As a Product Leader, how can you setup your Product Management team for success and ensure they’re pointed in the right direction, without stifling them or micro-managing their work?   The work of a Product Manager afterall, is to identify opportunities, understand customer needs, define the bounds of a solution, and prioritize those solutions.  If you try to dictate the details for a Product Manager to do, then not really allowing them to do their job.

The answer I’ve found, is to define a lightweight Product charter which provides the inputs they’ll need for context, the outputs expected in terms of the desired outcome, but otherwise allows for the intellectual freedom a Product Manager needs to define ‘what & why’ for their team.

The Product Charter is similar in concept to the the Project Charter that accompanies the kickoff of major projects.  For a project that means defining deliverables, milestones, stakeholders and timeline.  The Product Charter provides is a similar resource, but assumes a different ownership model and end-goal – and thus a different set of inputs and outputs. Rather than assuming temporary stewardship of a, it assumes long-term strategic ownership.  And rather than assuming a goal of delivery, it assumes the goal is to drive a business outcome as measured by Key Performance Indicators (KPIs).

Here are the inputs that I find most valuable:


What is the product team’s purpose and responsibility?  Is the Product Manager responsible for strategy and definition of a new and standalone product?  Or perhaps they own a ‘problem space’ of a much larger product, in which case the team is responsible for feature increments to improve overall user engagement and satisfaction with the product.  What is the mission they are charged with?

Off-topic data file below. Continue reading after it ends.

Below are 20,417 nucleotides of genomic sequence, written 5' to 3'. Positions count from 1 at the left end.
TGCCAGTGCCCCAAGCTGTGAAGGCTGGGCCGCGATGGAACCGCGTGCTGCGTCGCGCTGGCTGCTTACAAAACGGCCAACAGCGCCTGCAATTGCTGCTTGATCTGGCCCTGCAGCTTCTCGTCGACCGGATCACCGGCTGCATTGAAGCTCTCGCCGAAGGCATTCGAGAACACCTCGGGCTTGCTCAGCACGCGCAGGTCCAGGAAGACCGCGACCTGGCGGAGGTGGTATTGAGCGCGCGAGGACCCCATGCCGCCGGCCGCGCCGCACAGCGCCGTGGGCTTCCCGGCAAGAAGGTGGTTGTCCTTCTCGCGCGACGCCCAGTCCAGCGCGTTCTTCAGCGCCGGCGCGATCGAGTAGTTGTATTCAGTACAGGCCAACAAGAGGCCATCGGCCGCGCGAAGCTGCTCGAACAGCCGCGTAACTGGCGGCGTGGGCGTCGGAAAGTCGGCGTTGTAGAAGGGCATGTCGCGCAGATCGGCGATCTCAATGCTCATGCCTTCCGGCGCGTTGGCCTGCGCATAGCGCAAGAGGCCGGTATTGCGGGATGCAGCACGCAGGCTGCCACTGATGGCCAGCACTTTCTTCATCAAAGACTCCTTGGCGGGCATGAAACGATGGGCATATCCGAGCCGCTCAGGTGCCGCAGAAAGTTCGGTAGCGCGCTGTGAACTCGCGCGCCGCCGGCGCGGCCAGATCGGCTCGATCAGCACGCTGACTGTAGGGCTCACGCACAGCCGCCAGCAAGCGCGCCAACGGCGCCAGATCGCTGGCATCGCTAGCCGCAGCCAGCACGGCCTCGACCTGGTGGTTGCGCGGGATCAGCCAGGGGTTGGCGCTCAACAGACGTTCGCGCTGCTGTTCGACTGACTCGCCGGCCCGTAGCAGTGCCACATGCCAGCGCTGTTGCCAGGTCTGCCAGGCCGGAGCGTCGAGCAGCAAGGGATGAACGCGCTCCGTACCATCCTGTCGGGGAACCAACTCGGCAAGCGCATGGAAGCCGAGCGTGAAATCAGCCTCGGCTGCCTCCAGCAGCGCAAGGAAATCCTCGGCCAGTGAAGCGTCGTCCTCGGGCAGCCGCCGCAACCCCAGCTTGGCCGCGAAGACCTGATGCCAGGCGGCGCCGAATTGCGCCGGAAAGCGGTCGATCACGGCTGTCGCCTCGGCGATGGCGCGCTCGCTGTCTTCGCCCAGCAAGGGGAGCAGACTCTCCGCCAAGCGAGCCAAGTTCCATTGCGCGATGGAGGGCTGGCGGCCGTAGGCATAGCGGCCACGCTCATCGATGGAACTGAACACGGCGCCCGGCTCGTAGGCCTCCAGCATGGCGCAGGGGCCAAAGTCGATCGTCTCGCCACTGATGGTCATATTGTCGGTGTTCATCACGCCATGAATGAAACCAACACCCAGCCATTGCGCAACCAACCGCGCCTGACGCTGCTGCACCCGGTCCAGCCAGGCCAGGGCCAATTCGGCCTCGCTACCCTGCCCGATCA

Objectives are usually derived from the higher-level Business strategy and a Product strategy will then define more specific and actionable Objectives, that follow SMART principles, and provide actionable guidance to teams about what they need to achieve.   A product strategy ideally might have 3-5 objectives, and if there are subdivided feature teams sharing that product, it is likely that a given feature team might have 1-2 objectives that align to their charters.  Defining these as part of the charter makes clear any actionable expectations.

Success Metrics (KPIs)

Every objective has a desired outcome, which should be measurable by a success metric, also known as a Key Performance Indicator (KPI). Calling out the primary KPI for each objective can provide further guidance about the exact outcome that the Product Manager & team are expected to achieve (ex:  lift conversion rate by 10%).

Guiding Principles

Finally, guiding principles help to align values and ideas that govern what a solution might look like, but providing cultural guard rails.  For example, customer relationships might be at the core of your organization’s brand so you’d want to call this out to ensure a solution that achieves the objectives but undercuts customer lifetime value (LTV) in favor of near term sales, is not pursued.  There are probably a handful of such principles you’d want to convey in this regard.


That’s all there is to it.  A Product Charter is a simple, lightweight way to convey the key details a Product Manager needs to get started and lead their cross-functional teams toward the sort of outcomes you want to achieve.  Product Managers are naturally strategic leaders in their own right, so dictating solutions to them, is not going to make the most of their ability to take ownership, frame problems, and identify solutions – its much better if you can provide them the inputs they need for alignment, the outputs you expect, and then get out of their way so they can do great work. Naturally as a leader, you’re there to support your Product Managers when they need it.